8. I replied that the USG was very much aware of the need to take Palestinian interests into account in reaching a settlement of the Arab-Israel problem and I suggested that he take a close look at the [Page 822]Saunders statement,4 a text of which I had transmitted previously to the Foreign Ministry. I said that this statement spelled out our concern for Palestinian interests in more detail than had our earlier official statements. Hadithi indicated he would look carefully at the statement.
9. Hadithi then mentioned that the official GOI position on Israel is that Jews and Arabs should link together peacefully in a single secular state but he also said that “other Arab states” knew in their heart of hearts that they would someday have to accept the existence of a state of Israel. He said that Iraq differed from these states on this issue because Iraq did not believe that the current diplomatic efforts towards peace in the area would lead to “satisfactory Arab objectives.” Comment: Although Hadithi did not say so explicitly, implication of his remarks was that Iraq would not necessarily oppose efforts of other Arab states to reach settlement that included some recognition of the state of Israel. In fact, GOI has refrained from criticizing Sadat or the Government of Egypt for Sinai II agreement. End comment.
10. I ended up conversation by repeating earlier statement that foreign policies of all states are in a constant state of evolution in the light of new circumstances and that I believed time had come for more active dialogue between our governments. I mentioned that Secretary had hoped to see Foreign Minister Hammadi at UN last fall and that we were sorry meeting had not taken place. I also said I was certain that Secretary would still like to meet with Foreign Minister on suitable occasion. Hadithi said he would pass this along to Foreign Minister.
11. Comment: Meeting was cordial and Iraqis now appear willing to conduct substantive exchanges with USINT at reasonably senior levels of GOI. Most interesting substantive points that emerged during meeting were: A) Hadithi’s admission that “some Arab states” knew in their “heart of hearts” that they would have to accept the existence of the state of Israel and B) Hadithi’s statement that United States would not have to give up its support of Israel to enjoy good relations with Iraq but only show more understanding of Palestinian grievances. Meeting also tended to confirm my earlier impression that GOI policy is evolving away from hard line “rejectionist” activism and towards a hands-off attitude on a possible Arab-Israeli settlement, although extremist rhetoric will no doubt continue as daily bread and butter of Baghdad’s government-controlled press. End comment.[Page 823]
12. I recommend that we follow up on the GOI’s apparent willingness to engage USINT in substantive discussions. In particular, I believe we could probe further on question of how far GOI policy has evolved away from rejectionist activism and extent to which GOI has now put other priorities, such as economic development, ahead of their concern for Palestinian causes. We might also be able to obtain some idea of their thinking on future security arrangements for the Gulf.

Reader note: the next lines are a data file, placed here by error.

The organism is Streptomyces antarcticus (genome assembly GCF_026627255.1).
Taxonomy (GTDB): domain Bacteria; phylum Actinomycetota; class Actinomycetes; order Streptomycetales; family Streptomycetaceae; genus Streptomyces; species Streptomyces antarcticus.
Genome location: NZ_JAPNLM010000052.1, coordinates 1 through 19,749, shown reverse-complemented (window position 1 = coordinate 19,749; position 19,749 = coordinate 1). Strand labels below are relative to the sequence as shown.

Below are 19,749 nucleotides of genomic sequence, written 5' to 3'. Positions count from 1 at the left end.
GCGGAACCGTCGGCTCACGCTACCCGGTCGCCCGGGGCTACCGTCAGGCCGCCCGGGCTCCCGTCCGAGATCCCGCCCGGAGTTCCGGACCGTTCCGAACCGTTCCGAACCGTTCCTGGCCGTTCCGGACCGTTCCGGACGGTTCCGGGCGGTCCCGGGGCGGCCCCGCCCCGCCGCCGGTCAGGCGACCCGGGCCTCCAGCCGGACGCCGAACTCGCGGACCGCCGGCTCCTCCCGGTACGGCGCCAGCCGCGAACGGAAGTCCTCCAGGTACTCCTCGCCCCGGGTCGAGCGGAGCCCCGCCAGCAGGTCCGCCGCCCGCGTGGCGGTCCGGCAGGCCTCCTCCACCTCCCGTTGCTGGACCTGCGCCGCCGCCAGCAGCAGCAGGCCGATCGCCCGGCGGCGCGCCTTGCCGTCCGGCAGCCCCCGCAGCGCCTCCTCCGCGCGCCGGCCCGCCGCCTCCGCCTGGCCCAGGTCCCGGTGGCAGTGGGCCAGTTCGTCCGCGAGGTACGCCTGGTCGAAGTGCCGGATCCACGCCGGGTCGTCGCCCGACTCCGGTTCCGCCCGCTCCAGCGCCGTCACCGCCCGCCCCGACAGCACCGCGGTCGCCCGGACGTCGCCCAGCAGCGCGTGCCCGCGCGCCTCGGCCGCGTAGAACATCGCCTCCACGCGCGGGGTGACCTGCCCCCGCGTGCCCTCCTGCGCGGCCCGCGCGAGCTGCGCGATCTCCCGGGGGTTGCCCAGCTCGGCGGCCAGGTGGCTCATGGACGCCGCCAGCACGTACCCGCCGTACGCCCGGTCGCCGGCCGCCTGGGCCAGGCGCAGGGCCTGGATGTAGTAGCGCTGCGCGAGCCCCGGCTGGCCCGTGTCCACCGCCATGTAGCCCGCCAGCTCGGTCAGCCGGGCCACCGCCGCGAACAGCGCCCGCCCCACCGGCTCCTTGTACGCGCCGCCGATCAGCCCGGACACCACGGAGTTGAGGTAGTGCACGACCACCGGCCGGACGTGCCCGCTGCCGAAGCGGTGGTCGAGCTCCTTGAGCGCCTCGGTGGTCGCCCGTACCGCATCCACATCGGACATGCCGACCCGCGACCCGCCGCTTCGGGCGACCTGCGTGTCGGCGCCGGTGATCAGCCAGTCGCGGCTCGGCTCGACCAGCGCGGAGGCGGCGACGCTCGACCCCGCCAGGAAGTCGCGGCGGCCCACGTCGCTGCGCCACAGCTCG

13. I therefore recommend that I be instructed to request an appointment with Hadithi, or if Hadithi is not available, with Wali, the Director General of the Political Dept. in the Foreign Ministry, and make a further approach under instructions on USG policy towards the Palestinians and USG position in the current UNSC debate. After making this presentation I could probe further on Iraq’s attitude towards the rejectionist front and, if time permits, ask for Iraq’s views on possible future security arrangements in the Gulf.
- Source: Ford Library, National Security Adviser, NSC Middle East and South Asian Affairs Staff, Box 7, Country File, Iraq (1), 1/13–11/15/76. Secret; Exdis. Repeated to Amman, Beirut, Cairo, Damascus, Tel Aviv, and USUN.↩
- Telegram 29 from Baghdad, January 13, reported that the government-controlled press featured an article alleging that the U.S. Government had found exclusive reliance on Israel inadequate to serve American interests and had shifted to reliance on certain Arab states as well, adopting a more neutral attitude that recognized Palestinian rights. The Interests Section noted that this considerable change from previous official propaganda might represent an effort to lay the groundwork for improved U.S.-Iraqi relations. (National Archives, RG 59, Central Foreign Policy Files, D750013–1072)↩
- The UN Security Council began a debate on the Middle East on January 12. On the opening day, the Council voted to allow the PLO to participate in the debate with all the rights of a UN member nation. The United States was the only nation to vote against the proposal.↩
- On November 12, 1975, Deputy Assistant Secretary of State for Near Eastern and South Asian Affairs Harold Saunders, in a statement before the House Special Subcommittee on Investigations on the Political Future of the Palestinians, asserted that “the legitimate interests of the Palestinian Arabs must be taken into account in the negotiating of an Arab-Israeli peace.” (“Palestinian Issue in Middle East Peace Efforts,” CIS–No. 76–H461–21, pp. 176–198)↩